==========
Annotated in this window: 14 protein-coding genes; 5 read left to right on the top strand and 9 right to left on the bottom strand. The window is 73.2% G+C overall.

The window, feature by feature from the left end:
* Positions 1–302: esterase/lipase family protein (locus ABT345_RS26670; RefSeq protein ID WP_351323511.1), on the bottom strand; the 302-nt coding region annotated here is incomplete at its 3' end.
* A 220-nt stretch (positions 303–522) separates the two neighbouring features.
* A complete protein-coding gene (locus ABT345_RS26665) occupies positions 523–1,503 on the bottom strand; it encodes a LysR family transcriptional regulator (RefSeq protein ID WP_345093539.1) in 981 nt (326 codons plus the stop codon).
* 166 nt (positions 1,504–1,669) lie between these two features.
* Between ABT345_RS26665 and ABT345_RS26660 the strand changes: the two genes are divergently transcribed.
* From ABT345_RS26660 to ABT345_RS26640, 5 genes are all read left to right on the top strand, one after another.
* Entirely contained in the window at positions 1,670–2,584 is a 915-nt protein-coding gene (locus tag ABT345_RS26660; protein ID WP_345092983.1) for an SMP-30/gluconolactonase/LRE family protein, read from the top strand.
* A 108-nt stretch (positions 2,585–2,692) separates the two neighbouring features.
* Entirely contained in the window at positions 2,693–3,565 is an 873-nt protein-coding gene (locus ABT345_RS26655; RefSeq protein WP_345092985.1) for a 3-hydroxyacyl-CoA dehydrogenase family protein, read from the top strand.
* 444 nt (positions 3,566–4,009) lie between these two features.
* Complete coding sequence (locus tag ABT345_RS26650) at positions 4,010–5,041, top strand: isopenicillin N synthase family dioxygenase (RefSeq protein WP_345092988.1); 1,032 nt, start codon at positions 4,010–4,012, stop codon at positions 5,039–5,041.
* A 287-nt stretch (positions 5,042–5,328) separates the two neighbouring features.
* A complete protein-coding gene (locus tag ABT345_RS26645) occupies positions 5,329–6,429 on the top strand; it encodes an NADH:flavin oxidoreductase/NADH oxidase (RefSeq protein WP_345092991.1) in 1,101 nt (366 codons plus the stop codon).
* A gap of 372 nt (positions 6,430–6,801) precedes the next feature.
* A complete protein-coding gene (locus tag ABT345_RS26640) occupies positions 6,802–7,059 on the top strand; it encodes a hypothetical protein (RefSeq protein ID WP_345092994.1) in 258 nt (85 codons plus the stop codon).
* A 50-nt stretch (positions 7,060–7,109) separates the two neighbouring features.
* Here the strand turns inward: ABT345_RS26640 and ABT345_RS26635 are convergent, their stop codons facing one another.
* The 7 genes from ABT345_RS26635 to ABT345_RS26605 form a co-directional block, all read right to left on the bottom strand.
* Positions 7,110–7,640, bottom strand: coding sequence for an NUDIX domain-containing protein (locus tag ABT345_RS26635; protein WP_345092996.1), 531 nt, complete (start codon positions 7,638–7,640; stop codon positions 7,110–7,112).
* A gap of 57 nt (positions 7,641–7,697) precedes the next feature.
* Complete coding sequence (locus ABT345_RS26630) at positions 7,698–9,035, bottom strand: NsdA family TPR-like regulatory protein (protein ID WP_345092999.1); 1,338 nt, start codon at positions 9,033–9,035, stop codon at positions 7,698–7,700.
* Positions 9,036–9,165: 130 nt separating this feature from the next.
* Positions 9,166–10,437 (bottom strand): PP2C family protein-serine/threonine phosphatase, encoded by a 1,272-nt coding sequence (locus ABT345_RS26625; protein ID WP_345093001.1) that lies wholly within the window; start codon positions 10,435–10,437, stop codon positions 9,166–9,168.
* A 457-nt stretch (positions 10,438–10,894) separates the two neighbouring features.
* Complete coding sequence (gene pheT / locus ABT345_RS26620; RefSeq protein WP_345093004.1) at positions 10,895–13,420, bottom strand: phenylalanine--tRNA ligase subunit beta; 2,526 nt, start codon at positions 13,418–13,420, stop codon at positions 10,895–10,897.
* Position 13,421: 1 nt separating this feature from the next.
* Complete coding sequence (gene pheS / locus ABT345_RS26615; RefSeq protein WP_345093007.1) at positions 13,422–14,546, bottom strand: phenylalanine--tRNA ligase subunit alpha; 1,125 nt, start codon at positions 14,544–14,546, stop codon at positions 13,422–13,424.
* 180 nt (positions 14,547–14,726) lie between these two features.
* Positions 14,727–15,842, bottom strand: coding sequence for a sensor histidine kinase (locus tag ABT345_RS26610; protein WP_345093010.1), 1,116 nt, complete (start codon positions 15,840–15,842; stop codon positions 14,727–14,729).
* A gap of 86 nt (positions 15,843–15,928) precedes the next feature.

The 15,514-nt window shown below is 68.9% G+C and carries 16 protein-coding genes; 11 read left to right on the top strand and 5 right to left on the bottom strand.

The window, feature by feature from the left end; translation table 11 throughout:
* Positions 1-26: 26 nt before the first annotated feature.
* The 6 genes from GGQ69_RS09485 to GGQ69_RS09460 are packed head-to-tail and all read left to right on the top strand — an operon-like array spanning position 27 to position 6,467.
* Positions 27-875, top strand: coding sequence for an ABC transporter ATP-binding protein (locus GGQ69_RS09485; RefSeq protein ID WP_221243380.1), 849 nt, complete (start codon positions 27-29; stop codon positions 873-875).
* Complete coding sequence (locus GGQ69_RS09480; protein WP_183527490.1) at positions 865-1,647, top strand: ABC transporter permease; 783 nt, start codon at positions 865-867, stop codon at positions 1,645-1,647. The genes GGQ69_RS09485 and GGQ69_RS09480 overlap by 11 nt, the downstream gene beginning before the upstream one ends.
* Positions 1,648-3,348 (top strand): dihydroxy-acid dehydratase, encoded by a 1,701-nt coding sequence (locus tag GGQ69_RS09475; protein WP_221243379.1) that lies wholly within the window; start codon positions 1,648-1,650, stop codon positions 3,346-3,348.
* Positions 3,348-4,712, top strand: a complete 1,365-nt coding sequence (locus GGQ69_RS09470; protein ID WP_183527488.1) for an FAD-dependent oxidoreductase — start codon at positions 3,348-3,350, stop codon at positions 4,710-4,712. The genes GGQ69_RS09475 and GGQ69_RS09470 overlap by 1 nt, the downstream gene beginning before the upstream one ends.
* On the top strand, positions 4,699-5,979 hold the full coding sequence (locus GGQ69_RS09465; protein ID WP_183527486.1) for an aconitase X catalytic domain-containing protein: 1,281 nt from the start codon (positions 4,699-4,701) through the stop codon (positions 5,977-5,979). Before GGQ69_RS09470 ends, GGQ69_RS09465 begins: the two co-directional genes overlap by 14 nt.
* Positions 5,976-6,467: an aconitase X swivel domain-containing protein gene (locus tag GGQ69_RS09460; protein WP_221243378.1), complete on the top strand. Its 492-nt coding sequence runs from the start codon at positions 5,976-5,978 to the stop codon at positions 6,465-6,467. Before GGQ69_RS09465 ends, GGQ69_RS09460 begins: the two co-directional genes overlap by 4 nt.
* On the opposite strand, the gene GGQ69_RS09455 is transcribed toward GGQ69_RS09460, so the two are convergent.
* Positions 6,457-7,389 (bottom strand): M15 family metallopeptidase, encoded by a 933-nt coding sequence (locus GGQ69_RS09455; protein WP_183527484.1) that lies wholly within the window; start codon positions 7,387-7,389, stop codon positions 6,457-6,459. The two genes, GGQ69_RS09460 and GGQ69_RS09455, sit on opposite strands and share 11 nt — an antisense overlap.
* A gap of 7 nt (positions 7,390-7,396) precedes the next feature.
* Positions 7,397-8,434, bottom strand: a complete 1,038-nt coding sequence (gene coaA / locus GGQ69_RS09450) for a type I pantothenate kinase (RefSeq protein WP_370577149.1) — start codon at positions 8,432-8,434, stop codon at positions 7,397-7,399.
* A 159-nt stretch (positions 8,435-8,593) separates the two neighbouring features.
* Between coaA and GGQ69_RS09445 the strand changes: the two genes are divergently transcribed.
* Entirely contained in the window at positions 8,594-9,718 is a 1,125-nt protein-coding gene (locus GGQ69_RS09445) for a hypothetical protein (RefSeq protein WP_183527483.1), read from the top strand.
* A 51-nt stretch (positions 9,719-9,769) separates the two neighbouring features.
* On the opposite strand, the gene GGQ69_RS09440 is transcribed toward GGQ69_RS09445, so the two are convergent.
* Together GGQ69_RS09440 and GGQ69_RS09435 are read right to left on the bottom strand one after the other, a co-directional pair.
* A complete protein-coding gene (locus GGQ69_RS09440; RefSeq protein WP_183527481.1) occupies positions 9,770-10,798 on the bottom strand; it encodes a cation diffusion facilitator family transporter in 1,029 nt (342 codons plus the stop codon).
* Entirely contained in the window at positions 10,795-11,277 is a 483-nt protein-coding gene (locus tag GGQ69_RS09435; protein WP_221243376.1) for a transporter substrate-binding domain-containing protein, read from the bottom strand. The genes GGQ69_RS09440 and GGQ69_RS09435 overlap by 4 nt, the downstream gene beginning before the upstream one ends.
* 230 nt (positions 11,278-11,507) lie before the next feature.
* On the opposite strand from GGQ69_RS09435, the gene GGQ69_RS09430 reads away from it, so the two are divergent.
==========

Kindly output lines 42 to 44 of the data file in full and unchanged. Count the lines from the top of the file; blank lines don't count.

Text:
* Positions 5,976-6,467: an aconitase X swivel domain-containing protein gene (locus tag GGQ69_RS09460; protein WP_221243378.1), complete on the top strand. Its 492-nt coding sequence runs from the start codon at positions 5,976-5,978 to the stop codon at positions 6,465-6,467. Before GGQ69_RS09465 ends, GGQ69_RS09460 begins: the two co-directional genes overlap by 4 nt.
* On the opposite strand, the gene GGQ69_RS09455 is transcribed toward GGQ69_RS09460, so the two are convergent.
* Positions 6,457-7,389 (bottom strand): M15 family metallopeptidase, encoded by a 933-nt coding sequence (locus GGQ69_RS09455; protein WP_183527484.1) that lies wholly within the window; start codon positions 7,387-7,389, stop codon positions 6,457-6,459. The two genes, GGQ69_RS09460 and GGQ69_RS09455, sit on opposite strands and share 11 nt — an antisense overlap.